Terry was 16 years old and a sophomore at Columbine High School on April 20, 1999. In the hours, days, weeks and months that followed she was badgered by the media.

"It was a huge invasion. The first night that I got home our phone was ringing off the hook and reporters were claiming to be classmates so that I would get on the phone and they would start asking me questions," Terry said.

She says the students at Columbine High School and those at Sandy Hook Elementary School share a burden of dealing with the death of friends and classmates. She believes from her experience that what the children in Newtown need right now is support and understanding, not pressure from the media.

"It's like we didn't need one more thing to be dealing with as teenagers," Terry said.

Shaun Schafer, an assistant professor of journalism at Metropolitan State University at Denver, believes the growing pressure by the media stems from the advent of the 24/7 cable news cycle and news websites. He points out that events like Newtown and Columbine have happened throughout our history, but the way they are covered by the media has changed. In the past most of the news coverage came from three television networks on nightly newscast and daily newspapers.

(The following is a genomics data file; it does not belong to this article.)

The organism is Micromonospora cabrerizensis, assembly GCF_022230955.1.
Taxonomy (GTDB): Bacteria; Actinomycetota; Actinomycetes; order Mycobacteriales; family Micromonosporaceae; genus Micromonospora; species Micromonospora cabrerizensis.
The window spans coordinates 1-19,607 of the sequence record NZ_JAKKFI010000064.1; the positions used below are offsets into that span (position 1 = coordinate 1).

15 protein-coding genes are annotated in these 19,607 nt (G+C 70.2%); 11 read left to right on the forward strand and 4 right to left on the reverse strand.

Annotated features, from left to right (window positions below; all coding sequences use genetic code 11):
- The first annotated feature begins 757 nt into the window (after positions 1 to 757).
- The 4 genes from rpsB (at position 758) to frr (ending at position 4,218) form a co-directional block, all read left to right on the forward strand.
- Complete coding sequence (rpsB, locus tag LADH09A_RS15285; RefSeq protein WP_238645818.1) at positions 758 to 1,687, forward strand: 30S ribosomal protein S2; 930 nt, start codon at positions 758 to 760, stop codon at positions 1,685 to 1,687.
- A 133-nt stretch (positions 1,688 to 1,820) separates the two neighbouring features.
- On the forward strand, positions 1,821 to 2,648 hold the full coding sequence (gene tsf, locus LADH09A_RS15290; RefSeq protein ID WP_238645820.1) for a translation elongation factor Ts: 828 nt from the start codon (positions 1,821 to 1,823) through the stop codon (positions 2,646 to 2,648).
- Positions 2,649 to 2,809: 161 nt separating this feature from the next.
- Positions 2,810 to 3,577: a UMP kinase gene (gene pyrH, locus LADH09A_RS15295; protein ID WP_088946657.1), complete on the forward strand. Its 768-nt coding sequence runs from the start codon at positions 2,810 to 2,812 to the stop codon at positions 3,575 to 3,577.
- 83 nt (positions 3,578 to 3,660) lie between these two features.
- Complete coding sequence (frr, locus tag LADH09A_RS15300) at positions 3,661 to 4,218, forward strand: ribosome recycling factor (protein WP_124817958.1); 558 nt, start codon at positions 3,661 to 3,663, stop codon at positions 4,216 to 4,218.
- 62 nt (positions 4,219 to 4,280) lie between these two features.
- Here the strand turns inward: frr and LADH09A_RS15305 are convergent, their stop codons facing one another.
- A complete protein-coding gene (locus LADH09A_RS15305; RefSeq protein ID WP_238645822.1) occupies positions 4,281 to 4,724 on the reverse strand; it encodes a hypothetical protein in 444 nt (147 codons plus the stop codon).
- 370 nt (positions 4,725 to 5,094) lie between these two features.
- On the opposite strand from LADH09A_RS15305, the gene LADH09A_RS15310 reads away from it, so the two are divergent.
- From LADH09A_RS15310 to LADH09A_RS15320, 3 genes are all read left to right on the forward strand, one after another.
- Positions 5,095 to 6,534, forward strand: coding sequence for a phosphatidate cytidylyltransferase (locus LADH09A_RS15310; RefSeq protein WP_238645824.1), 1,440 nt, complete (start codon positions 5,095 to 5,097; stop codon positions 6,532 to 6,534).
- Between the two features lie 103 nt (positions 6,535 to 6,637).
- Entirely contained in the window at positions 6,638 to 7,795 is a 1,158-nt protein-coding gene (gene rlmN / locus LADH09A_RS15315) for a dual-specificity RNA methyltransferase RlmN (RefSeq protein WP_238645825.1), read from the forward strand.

"Now we're in a 24 hour cycle. I have not checked to see if Al Jazeera sent someone to Newtown, but I would not be surprised if they did," Schafer said.

He says the growth in the number of media outlets and 24/7 newscasts are responsible for problems in news coverage.

"It is creating a highly competitive situation where being fast and being first is trumping being right," Schafer explained. "You saw errors that were happening in the coverage on Friday, and how it was kind of corrected on the fly. I don't know that is particularly helpful. I mean it is difficult to say that information is particularly useful to people when it is wrong, and I don't know if that it is particularly helpful as a news source to your credibility long run."

In the early hours of the coverage of the school shooting in Newtown, several news organizations incorrectly identified the shooter and incorrectly reported Nancy Lanza as a teacher at Sandy Hook Elementary School.

"People get the media that they pay for. If you're going to pay for quick hit coverage and you're going to stomach things being wrong and you are OK with terrorized grade school children being interviewed, it is going to reflect in what you choose to consume," Schafer said.